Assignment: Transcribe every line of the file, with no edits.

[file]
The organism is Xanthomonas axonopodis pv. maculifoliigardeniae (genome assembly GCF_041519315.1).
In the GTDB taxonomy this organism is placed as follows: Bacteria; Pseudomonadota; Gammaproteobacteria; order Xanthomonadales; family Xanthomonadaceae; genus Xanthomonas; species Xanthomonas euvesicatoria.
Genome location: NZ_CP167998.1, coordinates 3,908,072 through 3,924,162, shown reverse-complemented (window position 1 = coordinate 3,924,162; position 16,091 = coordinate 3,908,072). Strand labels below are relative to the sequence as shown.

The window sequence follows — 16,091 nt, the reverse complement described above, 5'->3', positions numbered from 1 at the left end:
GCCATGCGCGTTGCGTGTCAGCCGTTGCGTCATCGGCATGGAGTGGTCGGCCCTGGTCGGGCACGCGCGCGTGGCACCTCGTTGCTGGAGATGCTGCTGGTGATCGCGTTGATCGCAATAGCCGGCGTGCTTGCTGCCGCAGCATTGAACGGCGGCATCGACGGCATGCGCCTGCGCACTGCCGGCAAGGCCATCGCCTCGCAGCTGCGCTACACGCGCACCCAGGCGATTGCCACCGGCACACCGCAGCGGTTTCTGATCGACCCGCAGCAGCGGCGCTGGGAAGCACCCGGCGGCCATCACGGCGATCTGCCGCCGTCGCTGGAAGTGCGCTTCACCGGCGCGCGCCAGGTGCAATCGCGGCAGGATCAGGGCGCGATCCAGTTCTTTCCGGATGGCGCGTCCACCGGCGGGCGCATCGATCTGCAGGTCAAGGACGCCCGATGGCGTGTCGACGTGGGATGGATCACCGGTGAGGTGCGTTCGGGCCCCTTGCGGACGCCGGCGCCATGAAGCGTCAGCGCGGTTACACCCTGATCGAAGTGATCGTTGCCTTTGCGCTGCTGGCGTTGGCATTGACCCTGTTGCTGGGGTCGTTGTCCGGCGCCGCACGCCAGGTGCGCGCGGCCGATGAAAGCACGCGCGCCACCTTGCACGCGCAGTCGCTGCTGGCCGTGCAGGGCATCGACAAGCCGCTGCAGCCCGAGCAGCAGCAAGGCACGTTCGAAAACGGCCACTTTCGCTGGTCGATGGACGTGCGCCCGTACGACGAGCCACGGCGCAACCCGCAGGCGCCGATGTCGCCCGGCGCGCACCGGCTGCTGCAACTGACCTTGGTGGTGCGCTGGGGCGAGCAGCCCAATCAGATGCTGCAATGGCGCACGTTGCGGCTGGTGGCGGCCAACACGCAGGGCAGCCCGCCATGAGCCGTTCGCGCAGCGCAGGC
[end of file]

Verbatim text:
The organism is Xanthomonas axonopodis pv. maculifoliigardeniae (genome assembly GCF_041519315.1).
In the GTDB taxonomy this organism is placed as follows: Bacteria; Pseudomonadota; Gammaproteobacteria; order Xanthomonadales; family Xanthomonadaceae; genus Xanthomonas; species Xanthomonas euvesicatoria.
Genome location: NZ_CP167998.1, coordinates 3,908,072 through 3,924,162, shown reverse-complemented (window position 1 = coordinate 3,924,162; position 16,091 = coordinate 3,908,072). Strand labels below are relative to the sequence as shown.

The window sequence follows — 16,091 nt, the reverse complement described above, 5'->3', positions numbered from 1 at the left end:
GCCATGCGCGTTGCGTGTCAGCCGTTGCGTCATCGGCATGGAGTGGTCGGCCCTGGTCGGGCACGCGCGCGTGGCACCTCGTTGCTGGAGATGCTGCTGGTGATCGCGTTGATCGCAATAGCCGGCGTGCTTGCTGCCGCAGCATTGAACGGCGGCATCGACGGCATGCGCCTGCGCACTGCCGGCAAGGCCATCGCCTCGCAGCTGCGCTACACGCGCACCCAGGCGATTGCCACCGGCACACCGCAGCGGTTTCTGATCGACCCGCAGCAGCGGCGCTGGGAAGCACCCGGCGGCCATCACGGCGATCTGCCGCCGTCGCTGGAAGTGCGCTTCACCGGCGCGCGCCAGGTGCAATCGCGGCAGGATCAGGGCGCGATCCAGTTCTTTCCGGATGGCGCGTCCACCGGCGGGCGCATCGATCTGCAGGTCAAGGACGCCCGATGGCGTGTCGACGTGGGATGGATCACCGGTGAGGTGCGTTCGGGCCCCTTGCGGACGCCGGCGCCATGAAGCGTCAGCGCGGTTACACCCTGATCGAAGTGATCGTTGCCTTTGCGCTGCTGGCGTTGGCATTGACCCTGTTGCTGGGGTCGTTGTCCGGCGCCGCACGCCAGGTGCGCGCGGCCGATGAAAGCACGCGCGCCACCTTGCACGCGCAGTCGCTGCTGGCCGTGCAGGGCATCGACAAGCCGCTGCAGCCCGAGCAGCAGCAAGGCACGTTCGAAAACGGCCACTTTCGCTGGTCGATGGACGTGCGCCCGTACGACGAGCCACGGCGCAACCCGCAGGCGCCGATGTCGCCCGGCGCGCACCGGCTGCTGCAACTGACCTTGGTGGTGCGCTGGGGCGAGCAGCCCAATCAGATGCTGCAATGGCGCACGTTGCGGCTGGTGGCGGCCAACACGCAGGGCAGCCCGCCATGAGCCGTTCGCGCAGCGCAGGC